She continues: “The largest corporates provide the easiest wins, but the expectation is that the requirements will move down to the next tier. Meanwhile, we have Making Tax Digital coming from the bottom up. There’s a similar premise, but just a slightly different format.”
The scope of transactions targeted by tax transparency has also increased. “Cross-border transactions were the starting point—the flows of revenues from high tax jurisdictions to low tax jurisdictions,” Hall adds.
“Today the scope is more general. It’s looking at transactions with your suppliers and your customers, not just within the group.”
Be prepared and proactive
Because tax transparency is here to stay, boards need to have it on their agenda and under discussion. “They shouldn’t think of it as a ‘tick box’ exercise, but should engage with their finance teams, their internal and external tax advisers and their supply chain, to make sure they really understand where value is added and what’s happening in their business,” Hall says.
“Boards need to be able to answer questions about tax. They need to be able to sit down in front of the tax inspector from any jurisdiction and explain how the business operates and in a consistent way for each jurisdiction.”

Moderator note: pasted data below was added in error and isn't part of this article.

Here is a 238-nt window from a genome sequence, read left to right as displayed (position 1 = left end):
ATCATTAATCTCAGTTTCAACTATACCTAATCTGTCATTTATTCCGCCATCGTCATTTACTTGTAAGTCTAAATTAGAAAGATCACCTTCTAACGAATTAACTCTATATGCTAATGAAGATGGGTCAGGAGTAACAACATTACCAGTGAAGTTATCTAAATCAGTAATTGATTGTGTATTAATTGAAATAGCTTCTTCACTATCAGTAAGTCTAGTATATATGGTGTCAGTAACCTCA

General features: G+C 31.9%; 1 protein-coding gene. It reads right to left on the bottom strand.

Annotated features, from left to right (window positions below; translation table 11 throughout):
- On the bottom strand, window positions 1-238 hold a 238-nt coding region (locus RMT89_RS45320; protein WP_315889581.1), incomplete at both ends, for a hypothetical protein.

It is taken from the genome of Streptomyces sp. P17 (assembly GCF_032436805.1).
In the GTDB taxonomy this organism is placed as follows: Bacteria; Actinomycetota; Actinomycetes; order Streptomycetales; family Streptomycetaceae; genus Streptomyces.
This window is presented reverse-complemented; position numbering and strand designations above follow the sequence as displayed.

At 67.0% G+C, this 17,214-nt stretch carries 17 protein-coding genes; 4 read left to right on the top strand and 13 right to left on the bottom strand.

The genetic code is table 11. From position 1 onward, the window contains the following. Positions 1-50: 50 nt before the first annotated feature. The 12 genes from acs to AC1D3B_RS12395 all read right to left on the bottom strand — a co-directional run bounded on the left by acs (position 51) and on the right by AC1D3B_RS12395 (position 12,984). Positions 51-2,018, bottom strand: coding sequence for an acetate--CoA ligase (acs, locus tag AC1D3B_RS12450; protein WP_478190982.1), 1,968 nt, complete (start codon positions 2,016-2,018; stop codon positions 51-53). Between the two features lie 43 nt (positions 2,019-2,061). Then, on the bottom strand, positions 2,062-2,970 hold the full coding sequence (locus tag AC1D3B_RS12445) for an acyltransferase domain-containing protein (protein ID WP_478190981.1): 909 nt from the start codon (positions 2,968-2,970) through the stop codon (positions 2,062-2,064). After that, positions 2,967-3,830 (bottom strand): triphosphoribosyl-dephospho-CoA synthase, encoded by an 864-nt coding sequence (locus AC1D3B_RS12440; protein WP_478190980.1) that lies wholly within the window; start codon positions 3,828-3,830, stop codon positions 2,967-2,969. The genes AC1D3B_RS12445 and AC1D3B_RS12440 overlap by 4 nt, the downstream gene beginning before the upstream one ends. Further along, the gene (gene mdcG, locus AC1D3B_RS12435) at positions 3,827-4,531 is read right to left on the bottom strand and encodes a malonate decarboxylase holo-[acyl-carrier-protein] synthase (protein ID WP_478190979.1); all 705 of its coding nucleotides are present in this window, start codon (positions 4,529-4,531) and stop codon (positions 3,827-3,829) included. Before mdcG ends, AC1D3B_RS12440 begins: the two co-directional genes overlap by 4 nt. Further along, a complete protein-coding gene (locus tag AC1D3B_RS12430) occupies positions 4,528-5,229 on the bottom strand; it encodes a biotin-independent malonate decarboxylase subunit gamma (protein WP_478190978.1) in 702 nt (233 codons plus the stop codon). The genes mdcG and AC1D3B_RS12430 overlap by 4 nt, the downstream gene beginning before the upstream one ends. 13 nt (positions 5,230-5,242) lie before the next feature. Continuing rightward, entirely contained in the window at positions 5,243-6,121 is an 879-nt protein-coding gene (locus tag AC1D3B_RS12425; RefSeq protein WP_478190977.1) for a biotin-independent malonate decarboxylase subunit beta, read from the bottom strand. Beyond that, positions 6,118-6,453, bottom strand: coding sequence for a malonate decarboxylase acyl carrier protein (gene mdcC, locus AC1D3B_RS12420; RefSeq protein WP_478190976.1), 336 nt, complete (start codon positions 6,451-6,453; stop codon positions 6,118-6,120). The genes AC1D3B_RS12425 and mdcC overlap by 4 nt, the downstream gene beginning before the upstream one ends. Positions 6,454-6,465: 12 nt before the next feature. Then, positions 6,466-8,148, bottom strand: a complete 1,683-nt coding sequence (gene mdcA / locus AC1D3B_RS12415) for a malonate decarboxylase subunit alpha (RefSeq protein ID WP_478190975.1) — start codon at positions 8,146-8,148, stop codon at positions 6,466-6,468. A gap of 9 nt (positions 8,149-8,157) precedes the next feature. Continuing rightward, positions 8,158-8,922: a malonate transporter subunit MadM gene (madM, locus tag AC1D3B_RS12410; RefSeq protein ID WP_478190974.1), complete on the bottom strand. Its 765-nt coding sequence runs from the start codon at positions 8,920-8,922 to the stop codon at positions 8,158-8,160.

Boards should also make the most of the willingness of policymakers to hear their views on tax issues. “Governments and international organisations are listening,” Ardous adds. “Boards now have a platform to make their voice heard.”
She refers to a recent workshop held by OECD representatives in China with the Chinese tax authority, to which large US and European companies with a strong Asia presence were invited. “The OECD wanted to understand how the new transfer pricing rules were going down,” Ardous says. “They wanted live feedback. There is now high demand to hear the voice of business—and that’s certainly something new in Asia.”
Similarly, the OECD is planning to conduct a peer review of CbC in 2020 that will consider three core issues: how jurisdictions have introduced CbC requirements; whether the current CbC template is the best it can be; and whether any tax authorities have misinterpreted or misused CbC data.
Ardous is encouraged by this comprehensive review, particularly the willingness to consider business concerns around how tax authorities use CbC information.
“Businesses would like some safeguards that their data is not being misused,” she says.
Boards can also look for ways to turn tax transparency to their organisation’s advantage by reporting on the tax contribution they make to society. “Some organisations have gone down the path of reporting on their total tax paid,” Hall says. “That helps people understand the contribution companies make. It’s about the total contribution to society, which isn’t just about the headline effective tax rate, because many things affect that.”
Some companies are “smart” about transparency, especially those that engage with government, Ardous says. “They can use the publication of their tax strategy to build their reputation as good corporate citizens.
“Being transparent can serve your own purpose—by showing that you are a strong, confident business.”
This article has been produced by Board Agenda in collaboration with Mazars, a supporter of Board Agenda.